The first time she left, it wasn’t so bad. He could rationalize it then. They had only just started their relationship and maybe he had rushed in. Maybe this was a chance for him to back out of the whole thing. It only took a few days of her being gone to realize how much he hated being alone. Without her. Two years in, and she hadn’t managed to kick her habit of wanderlust. It was the drug that propelled her. He wondered if she would even be able to function–to see a reason to function–without it. She would be an entirely different person then. And maybe not so desirable. In the meantime, he had to do everything in his power to show her the allure of the stationary life. Getting new bedding–already inherently more decadent than what they had at the moment–was essential to this. The problem was, he wouldn’t be able to buy regular groceries if he got the sheets (sold in the same store thanks to the one-stop candy shop nature of U.S. commerce). It was a peak catch-22 moment. He had to do both, and he had to find a way to, whatever the cost. Which, for the sheets, would have been the ghastly sum of $59.99. For two goddamn pieces of rectangular cloth. It seemed more criminal to pay for them than to not. So he finagled a system in which he would pay for the food items while obscuring the neatly packaged sheets away from the vision of the cashier, instead putting it in his tote bag (which he had no abashment about carrying) ahead of time and then placing it in the cart nonchalantly along with all the other items he had picked up to prepare Ava a sumptuous dinner of chicken parmigiana with a side of zucchini and salad, with, of course, red wine to round it all out. He could almost taste it as much as Ava’s lips on his while he neared the finish line of this endeavor called discreet sheet thievery. He walked out the automatic doors certain the sensors wouldn’t go off. They did. Sweating heavily, he feigned nonchalance and continued walking as though nothing was wrong. No one stopped him. He was still going to be on schedule for transforming the apartment into an oasis of comfort. 

He started right away upon arriving back home, putting the groceries away before he proceeded to pilfer through the tote bag and pull out the sheets to unwrap them. As he spread it out on the bed, he was horrified to unearth an unfortunate reality: it was merely a duvet cover. He didn’t even have a fucking duvet. To add to the botched larceny, the cover was too small for the bed, and couldn’t, at the very least, be faux repurposed as a workable sheet to temporarily place upon the mattress. By now, the crepe paper sheets were practically crumbling apart anyway, and couldn’t be viably put back on. He refused to put them back on, to have Ava walk once more into an apartment with bedding of this disgusting variety. It was no wonder she preferred to rough it out there rather than remain with him here in unglamorous in every way Boston. Specifically in this ramshackle of an abode in Roxbury.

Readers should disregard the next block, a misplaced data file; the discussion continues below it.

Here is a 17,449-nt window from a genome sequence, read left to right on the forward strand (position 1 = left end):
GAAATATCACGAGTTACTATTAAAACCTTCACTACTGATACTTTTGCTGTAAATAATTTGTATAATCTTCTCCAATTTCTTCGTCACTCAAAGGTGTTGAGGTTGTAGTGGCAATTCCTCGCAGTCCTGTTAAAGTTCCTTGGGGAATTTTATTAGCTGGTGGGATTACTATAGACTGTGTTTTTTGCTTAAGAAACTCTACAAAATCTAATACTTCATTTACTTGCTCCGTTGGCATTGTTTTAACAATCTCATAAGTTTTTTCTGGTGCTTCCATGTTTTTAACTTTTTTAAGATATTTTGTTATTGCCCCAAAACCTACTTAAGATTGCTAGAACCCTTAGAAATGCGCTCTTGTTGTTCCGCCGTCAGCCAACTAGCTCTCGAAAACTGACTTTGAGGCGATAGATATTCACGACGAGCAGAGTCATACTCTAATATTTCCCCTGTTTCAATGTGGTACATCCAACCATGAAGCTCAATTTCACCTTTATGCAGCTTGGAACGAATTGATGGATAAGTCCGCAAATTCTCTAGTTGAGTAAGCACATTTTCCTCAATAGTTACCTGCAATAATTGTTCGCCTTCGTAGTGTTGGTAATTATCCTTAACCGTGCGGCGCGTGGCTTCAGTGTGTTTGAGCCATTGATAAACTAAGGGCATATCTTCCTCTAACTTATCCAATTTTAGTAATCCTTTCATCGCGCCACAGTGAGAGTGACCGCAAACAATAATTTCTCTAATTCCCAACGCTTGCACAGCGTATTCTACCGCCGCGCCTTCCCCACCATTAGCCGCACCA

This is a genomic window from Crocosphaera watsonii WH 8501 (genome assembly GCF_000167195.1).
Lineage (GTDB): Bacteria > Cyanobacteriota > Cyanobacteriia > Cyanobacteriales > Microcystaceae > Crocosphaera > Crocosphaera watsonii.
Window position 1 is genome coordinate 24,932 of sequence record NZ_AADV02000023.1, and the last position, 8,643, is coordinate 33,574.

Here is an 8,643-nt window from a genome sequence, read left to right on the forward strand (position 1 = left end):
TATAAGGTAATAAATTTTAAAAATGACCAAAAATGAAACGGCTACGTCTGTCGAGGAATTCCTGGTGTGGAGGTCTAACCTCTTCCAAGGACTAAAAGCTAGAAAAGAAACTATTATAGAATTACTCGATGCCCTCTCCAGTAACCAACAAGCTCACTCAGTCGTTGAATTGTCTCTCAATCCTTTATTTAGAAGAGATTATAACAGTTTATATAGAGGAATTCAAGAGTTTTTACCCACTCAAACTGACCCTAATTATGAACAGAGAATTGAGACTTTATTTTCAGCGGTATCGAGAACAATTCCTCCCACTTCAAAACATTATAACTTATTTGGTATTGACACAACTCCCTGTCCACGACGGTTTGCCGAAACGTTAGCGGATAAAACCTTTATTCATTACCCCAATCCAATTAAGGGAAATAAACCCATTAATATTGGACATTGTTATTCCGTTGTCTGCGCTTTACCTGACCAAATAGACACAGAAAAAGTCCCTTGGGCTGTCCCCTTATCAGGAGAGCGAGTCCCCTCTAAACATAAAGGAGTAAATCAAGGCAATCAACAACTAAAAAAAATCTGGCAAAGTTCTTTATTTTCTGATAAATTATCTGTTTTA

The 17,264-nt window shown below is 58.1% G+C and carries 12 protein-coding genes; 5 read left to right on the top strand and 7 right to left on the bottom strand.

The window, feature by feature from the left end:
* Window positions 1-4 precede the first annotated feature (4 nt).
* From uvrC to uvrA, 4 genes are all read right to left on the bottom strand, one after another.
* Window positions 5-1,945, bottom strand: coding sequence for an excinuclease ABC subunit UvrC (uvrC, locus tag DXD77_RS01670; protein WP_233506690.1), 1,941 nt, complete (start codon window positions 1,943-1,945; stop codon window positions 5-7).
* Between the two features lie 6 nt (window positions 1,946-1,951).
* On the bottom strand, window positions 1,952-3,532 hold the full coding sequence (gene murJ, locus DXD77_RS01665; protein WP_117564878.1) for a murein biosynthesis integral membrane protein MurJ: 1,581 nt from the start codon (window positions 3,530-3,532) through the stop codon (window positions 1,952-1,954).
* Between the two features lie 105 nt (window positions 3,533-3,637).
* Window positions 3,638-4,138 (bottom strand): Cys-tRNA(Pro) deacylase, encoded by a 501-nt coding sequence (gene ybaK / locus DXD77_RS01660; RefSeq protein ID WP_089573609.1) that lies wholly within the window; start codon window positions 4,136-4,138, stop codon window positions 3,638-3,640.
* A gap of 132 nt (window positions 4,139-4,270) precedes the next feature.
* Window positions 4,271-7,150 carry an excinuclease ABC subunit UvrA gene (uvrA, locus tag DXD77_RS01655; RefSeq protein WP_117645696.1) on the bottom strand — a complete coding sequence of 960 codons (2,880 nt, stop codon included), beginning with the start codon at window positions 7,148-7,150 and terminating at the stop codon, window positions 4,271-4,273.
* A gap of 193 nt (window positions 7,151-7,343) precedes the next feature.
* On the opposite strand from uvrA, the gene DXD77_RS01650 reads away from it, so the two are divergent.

As he stared hopelessly at the too small duvet cover wondering if he should just get started on that chicken parm and worry about it later, a knock at the door caused him to bristle. She was early. He was completely unprepared. How was he going to make her see that she should stay here with him forever if she didn’t give him the goddamn time to make the joint look presentable? He sighed, smoothed the front of his shirt and went to let her in. The problem was, the person behind the door wasn’t Ava, but a plainclothes cop who had followed him the several blocks from the store, to say, “You’re under arrest for petty larceny.” Damien tried to protest at first, but he knew he had been caught red-handed, and that the security footage would corroborate everything.

How was this real? How could his noble act, which he had already failed at, result in this much of an unstoppable landslide? Was he being punished merely for being a resident of this neighborhood or did this cop just have a quota to fulfill for the day? He wondered all of this in a dazed furor as he was escorted out of the building. The duvet was left in a pathetic heap on the stained mattress. It was this that greeted Ava when she arrived back home, questioning, indeed, if this was any home at all. Meanwhile, Damien was quickly becoming quite amenable to the sheets in his cell.